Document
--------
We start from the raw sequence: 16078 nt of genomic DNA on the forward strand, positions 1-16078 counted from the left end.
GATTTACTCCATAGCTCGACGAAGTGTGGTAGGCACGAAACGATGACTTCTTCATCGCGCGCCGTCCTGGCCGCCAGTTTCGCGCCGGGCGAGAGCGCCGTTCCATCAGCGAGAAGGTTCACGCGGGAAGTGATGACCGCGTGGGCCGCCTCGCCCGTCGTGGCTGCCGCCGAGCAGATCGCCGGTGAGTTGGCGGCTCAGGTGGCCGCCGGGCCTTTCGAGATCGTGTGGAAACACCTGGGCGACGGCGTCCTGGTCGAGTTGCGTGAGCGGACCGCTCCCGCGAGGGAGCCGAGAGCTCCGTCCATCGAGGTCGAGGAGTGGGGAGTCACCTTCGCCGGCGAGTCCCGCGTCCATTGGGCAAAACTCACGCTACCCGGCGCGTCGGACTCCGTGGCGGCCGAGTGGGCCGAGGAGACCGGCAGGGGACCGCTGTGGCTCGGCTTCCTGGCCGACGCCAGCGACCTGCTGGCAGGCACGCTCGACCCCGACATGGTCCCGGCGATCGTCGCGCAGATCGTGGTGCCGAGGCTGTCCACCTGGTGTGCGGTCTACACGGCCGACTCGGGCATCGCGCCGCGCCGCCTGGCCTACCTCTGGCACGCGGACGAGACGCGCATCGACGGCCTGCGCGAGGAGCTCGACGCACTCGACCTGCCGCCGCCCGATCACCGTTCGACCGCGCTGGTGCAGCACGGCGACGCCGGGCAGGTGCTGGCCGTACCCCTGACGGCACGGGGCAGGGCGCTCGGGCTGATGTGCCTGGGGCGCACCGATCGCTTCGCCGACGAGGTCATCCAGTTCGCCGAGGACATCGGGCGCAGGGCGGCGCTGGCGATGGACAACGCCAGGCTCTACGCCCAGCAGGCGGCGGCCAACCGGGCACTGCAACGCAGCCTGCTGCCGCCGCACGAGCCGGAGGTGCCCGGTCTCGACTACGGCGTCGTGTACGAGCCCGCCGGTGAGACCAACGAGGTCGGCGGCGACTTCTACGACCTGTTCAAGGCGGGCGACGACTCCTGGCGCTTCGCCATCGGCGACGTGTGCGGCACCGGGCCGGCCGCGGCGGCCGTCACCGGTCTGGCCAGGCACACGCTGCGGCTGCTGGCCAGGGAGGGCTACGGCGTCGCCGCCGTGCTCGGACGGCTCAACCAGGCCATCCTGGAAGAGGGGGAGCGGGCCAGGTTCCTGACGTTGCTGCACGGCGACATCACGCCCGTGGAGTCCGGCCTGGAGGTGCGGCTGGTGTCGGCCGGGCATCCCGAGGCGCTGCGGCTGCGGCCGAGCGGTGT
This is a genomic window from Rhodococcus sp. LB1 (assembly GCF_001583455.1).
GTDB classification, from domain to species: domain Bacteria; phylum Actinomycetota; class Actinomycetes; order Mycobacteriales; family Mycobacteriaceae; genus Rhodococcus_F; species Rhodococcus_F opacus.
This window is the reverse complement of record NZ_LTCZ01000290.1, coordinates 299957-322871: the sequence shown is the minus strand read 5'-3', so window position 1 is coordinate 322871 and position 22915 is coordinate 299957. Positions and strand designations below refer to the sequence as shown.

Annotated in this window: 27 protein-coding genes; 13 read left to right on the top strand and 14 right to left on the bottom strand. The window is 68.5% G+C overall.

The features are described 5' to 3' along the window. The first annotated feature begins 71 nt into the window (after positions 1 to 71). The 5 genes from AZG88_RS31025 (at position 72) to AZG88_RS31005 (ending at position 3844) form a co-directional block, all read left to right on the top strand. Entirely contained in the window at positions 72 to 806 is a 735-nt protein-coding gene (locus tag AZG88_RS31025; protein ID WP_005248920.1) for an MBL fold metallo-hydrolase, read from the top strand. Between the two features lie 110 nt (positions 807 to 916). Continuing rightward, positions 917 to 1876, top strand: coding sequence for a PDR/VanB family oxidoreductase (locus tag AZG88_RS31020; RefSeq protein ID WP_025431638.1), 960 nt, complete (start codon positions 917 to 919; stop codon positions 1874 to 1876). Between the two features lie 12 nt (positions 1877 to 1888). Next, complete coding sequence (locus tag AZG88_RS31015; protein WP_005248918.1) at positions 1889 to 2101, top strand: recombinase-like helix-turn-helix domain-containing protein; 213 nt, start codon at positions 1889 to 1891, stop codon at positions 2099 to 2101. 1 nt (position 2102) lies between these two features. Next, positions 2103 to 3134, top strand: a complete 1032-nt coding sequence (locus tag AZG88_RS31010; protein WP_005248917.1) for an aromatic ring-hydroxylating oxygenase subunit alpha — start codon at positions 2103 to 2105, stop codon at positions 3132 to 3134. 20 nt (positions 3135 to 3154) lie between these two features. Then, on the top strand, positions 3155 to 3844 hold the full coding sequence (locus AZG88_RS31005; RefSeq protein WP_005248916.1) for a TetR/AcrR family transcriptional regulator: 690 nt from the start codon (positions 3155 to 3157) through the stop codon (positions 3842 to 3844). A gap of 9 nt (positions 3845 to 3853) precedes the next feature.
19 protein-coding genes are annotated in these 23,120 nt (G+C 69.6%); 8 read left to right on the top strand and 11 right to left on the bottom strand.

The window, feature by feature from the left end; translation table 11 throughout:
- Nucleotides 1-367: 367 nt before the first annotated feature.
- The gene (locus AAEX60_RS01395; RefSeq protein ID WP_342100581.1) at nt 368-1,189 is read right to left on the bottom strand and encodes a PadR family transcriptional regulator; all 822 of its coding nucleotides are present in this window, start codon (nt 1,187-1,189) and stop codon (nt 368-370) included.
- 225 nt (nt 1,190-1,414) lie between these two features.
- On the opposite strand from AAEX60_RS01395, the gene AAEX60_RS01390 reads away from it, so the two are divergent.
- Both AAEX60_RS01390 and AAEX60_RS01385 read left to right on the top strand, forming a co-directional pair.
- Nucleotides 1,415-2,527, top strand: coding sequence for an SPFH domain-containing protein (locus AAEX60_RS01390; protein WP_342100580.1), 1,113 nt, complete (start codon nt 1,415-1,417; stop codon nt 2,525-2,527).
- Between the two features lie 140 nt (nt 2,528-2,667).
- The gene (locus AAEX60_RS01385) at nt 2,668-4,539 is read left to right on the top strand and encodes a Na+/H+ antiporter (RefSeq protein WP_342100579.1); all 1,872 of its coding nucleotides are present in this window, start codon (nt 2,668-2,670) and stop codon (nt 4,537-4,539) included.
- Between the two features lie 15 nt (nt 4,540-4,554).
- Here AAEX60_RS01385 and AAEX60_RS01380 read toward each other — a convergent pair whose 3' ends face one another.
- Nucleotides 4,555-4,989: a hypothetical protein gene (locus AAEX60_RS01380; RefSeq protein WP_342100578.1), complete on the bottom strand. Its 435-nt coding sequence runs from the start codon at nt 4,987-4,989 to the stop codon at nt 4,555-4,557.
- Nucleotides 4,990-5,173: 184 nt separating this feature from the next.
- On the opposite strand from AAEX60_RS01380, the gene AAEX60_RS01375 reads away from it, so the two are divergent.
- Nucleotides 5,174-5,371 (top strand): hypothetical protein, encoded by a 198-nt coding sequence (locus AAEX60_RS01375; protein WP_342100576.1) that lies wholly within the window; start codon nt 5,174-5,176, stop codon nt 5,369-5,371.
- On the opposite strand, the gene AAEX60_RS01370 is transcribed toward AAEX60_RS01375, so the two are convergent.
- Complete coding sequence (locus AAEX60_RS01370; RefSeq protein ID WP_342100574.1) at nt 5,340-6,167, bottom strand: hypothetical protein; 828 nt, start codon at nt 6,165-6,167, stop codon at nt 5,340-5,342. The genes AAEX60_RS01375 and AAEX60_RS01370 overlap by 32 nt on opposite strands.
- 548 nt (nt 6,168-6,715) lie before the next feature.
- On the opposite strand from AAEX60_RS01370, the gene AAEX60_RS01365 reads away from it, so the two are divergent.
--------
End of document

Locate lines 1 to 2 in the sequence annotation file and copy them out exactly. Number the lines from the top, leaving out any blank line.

We start from the raw sequence: 16078 nt of genomic DNA on the forward strand, positions 1-16078 counted from the left end.
GATTTACTCCATAGCTCGACGAAGTGTGGTAGGCACGAAACGATGACTTCTTCATCGCGCGCCGTCCTGGCCGCCAGTTTCGCGCCGGGCGAGAGCGCCGTTCCATCAGCGAGAAGGTTCACGCGGGAAGTGATGACCGCGTGGGCCGCCTCGCCCGTCGTGGCTGCCGCCGAGCAGATCGCCGGTGAGTTGGCGGCTCAGGTGGCCGCCGGGCCTTTCGAGATCGTGTGGAAACACCTGGGCGACGGCGTCCTGGTCGAGTTGCGTGAGCGGACCGCTCCCGCGAGGGAGCCGAGAGCTCCGTCCATCGAGGTCGAGGAGTGGGGAGTCACCTTCGCCGGCGAGTCCCGCGTCCATTGGGCAAAACTCACGCTACCCGGCGCGTCGGACTCCGTGGCGGCCGAGTGGGCCGAGGAGACCGGCAGGGGACCGCTGTGGCTCGGCTTCCTGGCCGACGCCAGCGACCTGCTGGCAGGCACGCTCGACCCCGACATGGTCCCGGCGATCGTCGCGCAGATCGTGGTGCCGAGGCTGTCCACCTGGTGTGCGGTCTACACGGCCGACTCGGGCATCGCGCCGCGCCGCCTGGCCTACCTCTGGCACGCGGACGAGACGCGCATCGACGGCCTGCGCGAGGAGCTCGACGCACTCGACCTGCCGCCGCCCGATCACCGTTCGACCGCGCTGGTGCAGCACGGCGACGCCGGGCAGGTGCTGGCCGTACCCCTGACGGCACGGGGCAGGGCGCTCGGGCTGATGTGCCTGGGGCGCACCGATCGCTTCGCCGACGAGGTCATCCAGTTCGCCGAGGACATCGGGCGCAGGGCGGCGCTGGCGATGGACAACGCCAGGCTCTACGCCCAGCAGGCGGCGGCCAACCGGGCACTGCAACGCAGCCTGCTGCCGCCGCACGAGCCGGAGGTGCCCGGTCTCGACTACGGCGTCGTGTACGAGCCCGCCGGTGAGACCAACGAGGTCGGCGGCGACTTCTACGACCTGTTCAAGGCGGGCGACGACTCCTGGCGCTTCGCCATCGGCGACGTGTGCGGCACCGGGCCGGCCGCGGCGGCCGTCACCGGTCTGGCCAGGCACACGCTGCGGCTGCTGGCCAGGGAGGGCTACGGCGTCGCCGCCGTGCTCGGACGGCTCAACCAGGCCATCCTGGAAGAGGGGGAGCGGGCCAGGTTCCTGACGTTGCTGCACGGCGACATCACGCCCGTGGAGTCCGGCCTGGAGGTGCGGCTGGTGTCGGCCGGGCATCCCGAGGCGCTGCGGCTGCGGCCGAGCGGTGT